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Mythologists say curiosity killed the cat. But Harvard Business School professor Francesca Gino says curiosity, nurtured in the workplace, can drive innovation and improve corporate performance. It might be the most important word missing from your organization’s job descriptions.I became curious about curiosity while reading Kate Murphy’s “You Are Not Listening”, a book with the central premise that good listeners are also more curious individuals. Having listened for years to chief information officers tout the importance of the “4C” soft skills of communication, collaboration, critical thinking and creativity, my interest was piqued: Why wasn’t the skill of curiosity the 5th C on that list?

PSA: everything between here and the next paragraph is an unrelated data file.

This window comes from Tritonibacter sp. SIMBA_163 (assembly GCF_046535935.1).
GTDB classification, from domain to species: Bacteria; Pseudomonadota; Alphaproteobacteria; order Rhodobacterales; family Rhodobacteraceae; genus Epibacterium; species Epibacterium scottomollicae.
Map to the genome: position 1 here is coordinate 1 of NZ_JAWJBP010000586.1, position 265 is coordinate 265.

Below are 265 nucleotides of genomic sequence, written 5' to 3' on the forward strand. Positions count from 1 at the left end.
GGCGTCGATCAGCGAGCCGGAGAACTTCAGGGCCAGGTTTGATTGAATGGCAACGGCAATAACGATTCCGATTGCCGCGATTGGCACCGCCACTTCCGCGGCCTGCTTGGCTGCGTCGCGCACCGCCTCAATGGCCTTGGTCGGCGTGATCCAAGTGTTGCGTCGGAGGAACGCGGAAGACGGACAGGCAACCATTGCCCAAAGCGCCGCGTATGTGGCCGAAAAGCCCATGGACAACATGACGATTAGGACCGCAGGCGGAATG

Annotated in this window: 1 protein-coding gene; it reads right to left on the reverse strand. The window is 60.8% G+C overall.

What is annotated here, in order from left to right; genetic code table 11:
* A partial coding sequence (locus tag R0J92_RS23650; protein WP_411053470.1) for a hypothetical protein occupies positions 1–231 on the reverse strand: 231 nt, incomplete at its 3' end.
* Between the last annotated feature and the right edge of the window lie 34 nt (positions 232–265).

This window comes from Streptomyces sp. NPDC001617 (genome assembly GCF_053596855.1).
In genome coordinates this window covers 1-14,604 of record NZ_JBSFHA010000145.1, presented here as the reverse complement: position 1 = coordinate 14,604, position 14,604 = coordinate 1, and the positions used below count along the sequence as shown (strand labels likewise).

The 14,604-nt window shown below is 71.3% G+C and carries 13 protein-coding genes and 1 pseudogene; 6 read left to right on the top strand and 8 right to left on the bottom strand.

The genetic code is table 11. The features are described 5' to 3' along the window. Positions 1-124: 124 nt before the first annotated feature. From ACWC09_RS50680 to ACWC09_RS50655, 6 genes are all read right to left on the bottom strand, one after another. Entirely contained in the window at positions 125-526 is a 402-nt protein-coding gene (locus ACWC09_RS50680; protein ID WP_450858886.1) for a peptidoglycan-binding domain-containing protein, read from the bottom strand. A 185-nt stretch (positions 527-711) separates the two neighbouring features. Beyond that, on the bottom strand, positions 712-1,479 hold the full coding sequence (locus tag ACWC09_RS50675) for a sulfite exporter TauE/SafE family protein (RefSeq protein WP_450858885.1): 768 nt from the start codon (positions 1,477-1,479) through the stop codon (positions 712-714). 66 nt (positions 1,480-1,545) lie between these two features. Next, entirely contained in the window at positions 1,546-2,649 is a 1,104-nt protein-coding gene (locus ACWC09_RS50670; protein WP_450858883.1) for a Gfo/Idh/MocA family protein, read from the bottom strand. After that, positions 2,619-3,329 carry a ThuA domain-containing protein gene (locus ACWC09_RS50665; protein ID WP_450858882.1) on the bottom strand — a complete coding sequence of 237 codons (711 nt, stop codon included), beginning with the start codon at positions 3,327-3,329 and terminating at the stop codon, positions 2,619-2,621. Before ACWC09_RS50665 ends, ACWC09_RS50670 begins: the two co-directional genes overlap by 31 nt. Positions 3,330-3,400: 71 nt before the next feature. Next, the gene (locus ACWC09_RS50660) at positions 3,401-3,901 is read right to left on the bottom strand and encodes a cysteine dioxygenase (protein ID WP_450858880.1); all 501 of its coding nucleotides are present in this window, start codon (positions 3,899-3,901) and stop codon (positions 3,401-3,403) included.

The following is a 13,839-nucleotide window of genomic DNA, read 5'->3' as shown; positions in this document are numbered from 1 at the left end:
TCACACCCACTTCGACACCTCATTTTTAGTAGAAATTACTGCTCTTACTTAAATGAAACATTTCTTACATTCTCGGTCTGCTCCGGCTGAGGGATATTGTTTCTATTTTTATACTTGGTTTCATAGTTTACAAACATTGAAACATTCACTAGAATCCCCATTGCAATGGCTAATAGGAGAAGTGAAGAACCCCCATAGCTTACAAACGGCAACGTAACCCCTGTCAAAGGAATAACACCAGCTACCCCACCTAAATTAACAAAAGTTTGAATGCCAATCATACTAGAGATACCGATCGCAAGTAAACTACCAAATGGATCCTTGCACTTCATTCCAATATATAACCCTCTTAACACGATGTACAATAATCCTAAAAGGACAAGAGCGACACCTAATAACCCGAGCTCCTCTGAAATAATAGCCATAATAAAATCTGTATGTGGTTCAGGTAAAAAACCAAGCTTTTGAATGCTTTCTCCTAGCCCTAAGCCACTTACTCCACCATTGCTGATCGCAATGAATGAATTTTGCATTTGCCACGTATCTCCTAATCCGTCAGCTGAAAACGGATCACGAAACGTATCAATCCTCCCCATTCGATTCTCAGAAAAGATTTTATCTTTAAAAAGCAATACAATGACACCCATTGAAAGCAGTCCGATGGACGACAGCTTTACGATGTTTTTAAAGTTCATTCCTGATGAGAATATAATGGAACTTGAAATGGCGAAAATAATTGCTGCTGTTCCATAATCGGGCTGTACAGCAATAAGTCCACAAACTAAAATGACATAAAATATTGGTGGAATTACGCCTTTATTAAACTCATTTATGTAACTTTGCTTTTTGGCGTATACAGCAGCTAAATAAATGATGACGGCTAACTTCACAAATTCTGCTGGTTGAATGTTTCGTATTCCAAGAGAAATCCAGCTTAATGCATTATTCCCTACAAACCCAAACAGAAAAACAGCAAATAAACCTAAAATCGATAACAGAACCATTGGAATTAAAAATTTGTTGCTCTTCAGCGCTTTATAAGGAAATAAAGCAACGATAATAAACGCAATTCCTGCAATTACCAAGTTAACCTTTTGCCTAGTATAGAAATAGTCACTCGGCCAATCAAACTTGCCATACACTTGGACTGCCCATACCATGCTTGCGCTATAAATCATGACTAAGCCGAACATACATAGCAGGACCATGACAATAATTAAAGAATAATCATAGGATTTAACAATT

[ How do your people skills measure up? Read our related article, 8 powerful phrases of emotionally intelligent leaders. ]
Can curiosity be measured?
It turns out my premise was flawed. Curiosity is not a skill that can be measured in a human resource dashboard or enhanced in a corporate training program. Curiosity is an intangible personality trait. One which 18th century Irish philosopher Edmund Burke described as “the most superficial of all the affections”.
A curious four-year old asks 200-300 questions a day. The average adult asks about 20.
Superficiality aside, Fortune 500 proponents of the …
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